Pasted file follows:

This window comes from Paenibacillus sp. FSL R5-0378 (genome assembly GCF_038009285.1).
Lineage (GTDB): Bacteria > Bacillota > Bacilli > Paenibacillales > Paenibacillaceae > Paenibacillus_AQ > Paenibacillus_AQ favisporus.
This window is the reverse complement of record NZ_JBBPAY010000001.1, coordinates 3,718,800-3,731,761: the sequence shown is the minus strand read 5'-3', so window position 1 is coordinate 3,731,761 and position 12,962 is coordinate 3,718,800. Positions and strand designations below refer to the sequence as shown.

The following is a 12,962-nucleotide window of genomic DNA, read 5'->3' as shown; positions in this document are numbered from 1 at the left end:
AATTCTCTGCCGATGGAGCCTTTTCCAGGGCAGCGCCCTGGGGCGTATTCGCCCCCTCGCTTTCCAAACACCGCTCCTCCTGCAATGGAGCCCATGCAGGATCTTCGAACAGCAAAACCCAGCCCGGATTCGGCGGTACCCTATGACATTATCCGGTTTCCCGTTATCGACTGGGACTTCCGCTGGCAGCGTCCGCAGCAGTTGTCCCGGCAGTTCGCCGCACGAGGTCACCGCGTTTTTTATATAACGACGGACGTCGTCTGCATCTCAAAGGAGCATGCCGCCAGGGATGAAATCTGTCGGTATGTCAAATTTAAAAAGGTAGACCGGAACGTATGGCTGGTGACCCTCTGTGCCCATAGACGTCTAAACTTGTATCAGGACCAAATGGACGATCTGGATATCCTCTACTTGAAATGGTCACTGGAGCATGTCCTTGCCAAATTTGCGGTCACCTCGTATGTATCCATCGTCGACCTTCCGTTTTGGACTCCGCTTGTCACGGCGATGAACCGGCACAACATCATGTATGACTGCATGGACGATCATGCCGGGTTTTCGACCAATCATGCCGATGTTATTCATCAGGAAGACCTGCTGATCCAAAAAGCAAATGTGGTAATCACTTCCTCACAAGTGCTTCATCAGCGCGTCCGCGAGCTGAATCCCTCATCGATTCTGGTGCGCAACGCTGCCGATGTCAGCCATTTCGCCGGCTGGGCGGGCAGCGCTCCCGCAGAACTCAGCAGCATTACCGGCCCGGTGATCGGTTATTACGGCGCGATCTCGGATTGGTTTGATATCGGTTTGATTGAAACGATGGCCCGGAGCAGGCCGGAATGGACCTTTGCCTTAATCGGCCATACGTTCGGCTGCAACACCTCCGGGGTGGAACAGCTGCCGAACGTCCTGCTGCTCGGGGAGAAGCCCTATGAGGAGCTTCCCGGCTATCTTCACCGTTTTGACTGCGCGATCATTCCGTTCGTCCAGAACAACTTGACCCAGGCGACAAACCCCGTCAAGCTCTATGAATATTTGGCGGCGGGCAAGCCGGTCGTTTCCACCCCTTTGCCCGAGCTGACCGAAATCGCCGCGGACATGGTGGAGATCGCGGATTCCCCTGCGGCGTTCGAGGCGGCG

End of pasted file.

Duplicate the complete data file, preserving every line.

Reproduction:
This window comes from Paenibacillus sp. FSL R5-0378 (genome assembly GCF_038009285.1).
Lineage (GTDB): Bacteria > Bacillota > Bacilli > Paenibacillales > Paenibacillaceae > Paenibacillus_AQ > Paenibacillus_AQ favisporus.
This window is the reverse complement of record NZ_JBBPAY010000001.1, coordinates 3,718,800-3,731,761: the sequence shown is the minus strand read 5'-3', so window position 1 is coordinate 3,731,761 and position 12,962 is coordinate 3,718,800. Positions and strand designations below refer to the sequence as shown.

The following is a 12,962-nucleotide window of genomic DNA, read 5'->3' as shown; positions in this document are numbered from 1 at the left end:
AATTCTCTGCCGATGGAGCCTTTTCCAGGGCAGCGCCCTGGGGCGTATTCGCCCCCTCGCTTTCCAAACACCGCTCCTCCTGCAATGGAGCCCATGCAGGATCTTCGAACAGCAAAACCCAGCCCGGATTCGGCGGTACCCTATGACATTATCCGGTTTCCCGTTATCGACTGGGACTTCCGCTGGCAGCGTCCGCAGCAGTTGTCCCGGCAGTTCGCCGCACGAGGTCACCGCGTTTTTTATATAACGACGGACGTCGTCTGCATCTCAAAGGAGCATGCCGCCAGGGATGAAATCTGTCGGTATGTCAAATTTAAAAAGGTAGACCGGAACGTATGGCTGGTGACCCTCTGTGCCCATAGACGTCTAAACTTGTATCAGGACCAAATGGACGATCTGGATATCCTCTACTTGAAATGGTCACTGGAGCATGTCCTTGCCAAATTTGCGGTCACCTCGTATGTATCCATCGTCGACCTTCCGTTTTGGACTCCGCTTGTCACGGCGATGAACCGGCACAACATCATGTATGACTGCATGGACGATCATGCCGGGTTTTCGACCAATCATGCCGATGTTATTCATCAGGAAGACCTGCTGATCCAAAAAGCAAATGTGGTAATCACTTCCTCACAAGTGCTTCATCAGCGCGTCCGCGAGCTGAATCCCTCATCGATTCTGGTGCGCAACGCTGCCGATGTCAGCCATTTCGCCGGCTGGGCGGGCAGCGCTCCCGCAGAACTCAGCAGCATTACCGGCCCGGTGATCGGTTATTACGGCGCGATCTCGGATTGGTTTGATATCGGTTTGATTGAAACGATGGCCCGGAGCAGGCCGGAATGGACCTTTGCCTTAATCGGCCATACGTTCGGCTGCAACACCTCCGGGGTGGAACAGCTGCCGAACGTCCTGCTGCTCGGGGAGAAGCCCTATGAGGAGCTTCCCGGCTATCTTCACCGTTTTGACTGCGCGATCATTCCGTTCGTCCAGAACAACTTGACCCAGGCGACAAACCCCGTCAAGCTCTATGAATATTTGGCGGCGGGCAAGCCGGTCGTTTCCACCCCTTTGCCCGAGCTGACCGAAATCGCCGCGGACATGGTGGAGATCGCGGATTCCCCTGCGGCGTTCGAGGCGGCG